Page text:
• Making trade work for all
  • OECD work on trade
  • Inclusive growth

17.15 - 18.30

Doing Politics in New Ways: Co-creation in Politics
Pacôme Rupin
, Member of Parliament, France
Amélie de Montchalin, Member of Parliament, France

In recent years, new digital tools have brought vast amounts of information to our fingertips and have changed the way political campaigns are designed and executed, while at the same time intensifying public scrutiny. Rising waves of populism and declining trust in institutions have increased public expectations for government’s attention to their needs. This has led some politicians to work more directly with constituents, bridging divides between policy-makers and citizens by getting them more involved, crowdsourcing ideas for legislation, and encouraging the co-creation of public policies. They are also bringing diverse profiles into politics in an effort to be more representative of the people they serve. All this is changing how institutions everywhere have to think about the concept of “business as usual”. How are politicians in different countries living and doing politics in new ways?




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Simultaneous interpretation in:

  • English
  • French

Friday 9 February 2018

Meeting of the Parliamentary Group on Tax

(open to all MPs and parliamentary officials)


Arrival of participants and morning coffee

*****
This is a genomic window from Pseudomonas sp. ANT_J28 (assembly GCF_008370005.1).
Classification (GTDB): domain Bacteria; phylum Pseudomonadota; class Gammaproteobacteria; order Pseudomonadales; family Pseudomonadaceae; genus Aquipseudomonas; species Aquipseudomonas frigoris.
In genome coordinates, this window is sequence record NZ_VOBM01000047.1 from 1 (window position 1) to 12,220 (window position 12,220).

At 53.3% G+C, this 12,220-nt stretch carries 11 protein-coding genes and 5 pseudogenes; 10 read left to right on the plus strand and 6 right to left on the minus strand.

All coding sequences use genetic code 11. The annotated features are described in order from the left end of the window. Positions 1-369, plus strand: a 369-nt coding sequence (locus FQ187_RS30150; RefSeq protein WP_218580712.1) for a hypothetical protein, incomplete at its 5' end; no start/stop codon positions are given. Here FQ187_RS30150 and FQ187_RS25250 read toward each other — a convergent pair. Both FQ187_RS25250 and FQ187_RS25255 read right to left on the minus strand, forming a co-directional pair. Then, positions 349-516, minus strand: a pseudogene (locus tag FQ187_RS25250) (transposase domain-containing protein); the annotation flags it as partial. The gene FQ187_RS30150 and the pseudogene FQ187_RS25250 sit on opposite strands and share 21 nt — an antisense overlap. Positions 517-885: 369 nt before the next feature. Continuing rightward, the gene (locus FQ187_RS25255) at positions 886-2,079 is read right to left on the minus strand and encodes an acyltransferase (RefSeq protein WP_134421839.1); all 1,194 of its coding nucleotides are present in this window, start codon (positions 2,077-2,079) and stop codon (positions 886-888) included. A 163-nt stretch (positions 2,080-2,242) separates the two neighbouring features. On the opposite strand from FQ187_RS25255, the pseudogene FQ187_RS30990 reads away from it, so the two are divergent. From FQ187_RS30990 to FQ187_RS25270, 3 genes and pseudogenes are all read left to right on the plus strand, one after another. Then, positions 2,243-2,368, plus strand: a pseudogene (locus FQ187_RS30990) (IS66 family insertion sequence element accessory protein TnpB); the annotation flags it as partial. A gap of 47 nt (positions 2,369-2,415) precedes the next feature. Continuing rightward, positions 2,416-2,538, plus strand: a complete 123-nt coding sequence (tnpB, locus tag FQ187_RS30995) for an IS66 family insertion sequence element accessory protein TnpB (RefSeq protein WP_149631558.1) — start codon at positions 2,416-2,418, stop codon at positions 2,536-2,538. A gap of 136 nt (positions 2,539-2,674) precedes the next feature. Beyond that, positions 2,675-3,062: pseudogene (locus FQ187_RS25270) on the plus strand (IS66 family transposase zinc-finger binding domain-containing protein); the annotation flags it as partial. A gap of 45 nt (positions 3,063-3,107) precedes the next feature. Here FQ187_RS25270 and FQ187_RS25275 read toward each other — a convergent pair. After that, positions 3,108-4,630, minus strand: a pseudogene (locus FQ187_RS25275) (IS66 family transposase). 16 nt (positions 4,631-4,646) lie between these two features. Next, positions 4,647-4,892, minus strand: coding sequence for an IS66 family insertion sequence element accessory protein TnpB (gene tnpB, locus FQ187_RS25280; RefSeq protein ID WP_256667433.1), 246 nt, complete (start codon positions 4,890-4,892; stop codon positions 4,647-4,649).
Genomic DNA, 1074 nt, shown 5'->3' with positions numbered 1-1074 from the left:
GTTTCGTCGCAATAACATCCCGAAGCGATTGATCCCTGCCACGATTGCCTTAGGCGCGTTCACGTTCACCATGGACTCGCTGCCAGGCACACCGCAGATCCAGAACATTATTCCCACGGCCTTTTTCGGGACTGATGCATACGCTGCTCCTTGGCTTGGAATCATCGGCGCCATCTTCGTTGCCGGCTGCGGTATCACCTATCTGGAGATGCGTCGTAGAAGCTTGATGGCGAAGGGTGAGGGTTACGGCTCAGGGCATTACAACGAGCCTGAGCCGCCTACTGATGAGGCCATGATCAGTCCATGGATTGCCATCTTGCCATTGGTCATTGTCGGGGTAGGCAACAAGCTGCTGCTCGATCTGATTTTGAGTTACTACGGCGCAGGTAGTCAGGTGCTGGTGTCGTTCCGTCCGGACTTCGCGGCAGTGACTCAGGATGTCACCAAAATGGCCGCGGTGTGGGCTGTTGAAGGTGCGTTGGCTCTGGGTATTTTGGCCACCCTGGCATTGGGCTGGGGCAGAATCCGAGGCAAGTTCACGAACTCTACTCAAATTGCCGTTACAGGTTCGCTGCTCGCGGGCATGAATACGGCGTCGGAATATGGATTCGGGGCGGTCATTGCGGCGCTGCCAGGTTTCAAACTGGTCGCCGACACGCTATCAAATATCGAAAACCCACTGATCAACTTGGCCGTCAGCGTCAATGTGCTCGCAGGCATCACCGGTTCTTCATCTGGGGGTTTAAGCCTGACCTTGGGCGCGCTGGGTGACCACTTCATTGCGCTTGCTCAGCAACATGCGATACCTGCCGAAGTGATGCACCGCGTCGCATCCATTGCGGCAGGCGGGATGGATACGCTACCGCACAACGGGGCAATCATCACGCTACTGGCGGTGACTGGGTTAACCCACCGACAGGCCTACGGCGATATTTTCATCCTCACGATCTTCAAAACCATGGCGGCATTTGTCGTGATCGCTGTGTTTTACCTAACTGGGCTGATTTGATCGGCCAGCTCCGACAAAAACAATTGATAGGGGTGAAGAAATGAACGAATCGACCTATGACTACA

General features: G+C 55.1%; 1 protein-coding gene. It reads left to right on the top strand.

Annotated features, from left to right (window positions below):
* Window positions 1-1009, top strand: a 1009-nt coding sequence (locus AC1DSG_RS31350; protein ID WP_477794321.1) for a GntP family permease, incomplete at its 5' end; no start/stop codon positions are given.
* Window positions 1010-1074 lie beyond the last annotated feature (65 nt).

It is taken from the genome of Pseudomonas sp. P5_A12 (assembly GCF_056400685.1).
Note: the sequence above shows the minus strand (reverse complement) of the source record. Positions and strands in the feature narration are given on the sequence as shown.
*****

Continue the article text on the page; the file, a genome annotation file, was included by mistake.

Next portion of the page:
09.00 – 9.30

G20 standards: Base Erosion and Profit Shifting (BEPS) & Automatic Exchange of Information (AEOI) – How far have we come?
Pascal Saint-Amans, Director, Centre for Tax Policy and Administration, OECD

This session provided an overview of the OECD’s tax work and how it is delivered through different multilateral fora, and its place in the international dialogue on tax policy, including its connection with the G20’s priorities and how they relate to the legislative process in our member countries. 

Taxing Energy Use
Pascal Saint-Amans, Director, Centre for Tax Policy and Administration, OECD
Kurt Van Dender, Head of Unit, Centre for Tax Policy and Administration, OECD

This session discussed key findings from recent work on the use of taxes to tackle climate change, including a preview of the upcoming OECD publication, Taxing Energy Use 2018, which measures the magnitude and coverage of energy and carbon taxes in 42 OECD and G20 countries and provides a first appreciation of changes in energy and carbon taxes over time.

  • Taxing Energy Use 2018

09.30 – 10.15

Tax challenges of the Digital Economy
Pascal Saint-Amans, Director, Centre for Tax Policy and Administration, OECD
Discussant: Alain Lamassoure, Member of the European Parliament, France

A key policy question for governments the world over is whether the current international tax rules remain fit for purpose given the increasingly digitalised nature of the global economy. Rules that were designed for traditional brick and mortar business leave tax administrations struggling to grapple with the appropriate treatment of businesses that use newer business models. The OECD Task Force on the Digital Economy is currently working on a report to identify the key issues and propose a framework to deal with this crucial issue in tax policy. This session provided an overview of the work and the general policy considerations that are at play and the calendar for delivering outputs, including the short-term temporary options envisaged by countries to address the tax challenges of the digitalised economy, which are analysed in the interim report to be released in April 2018 to G20 Finance Ministers.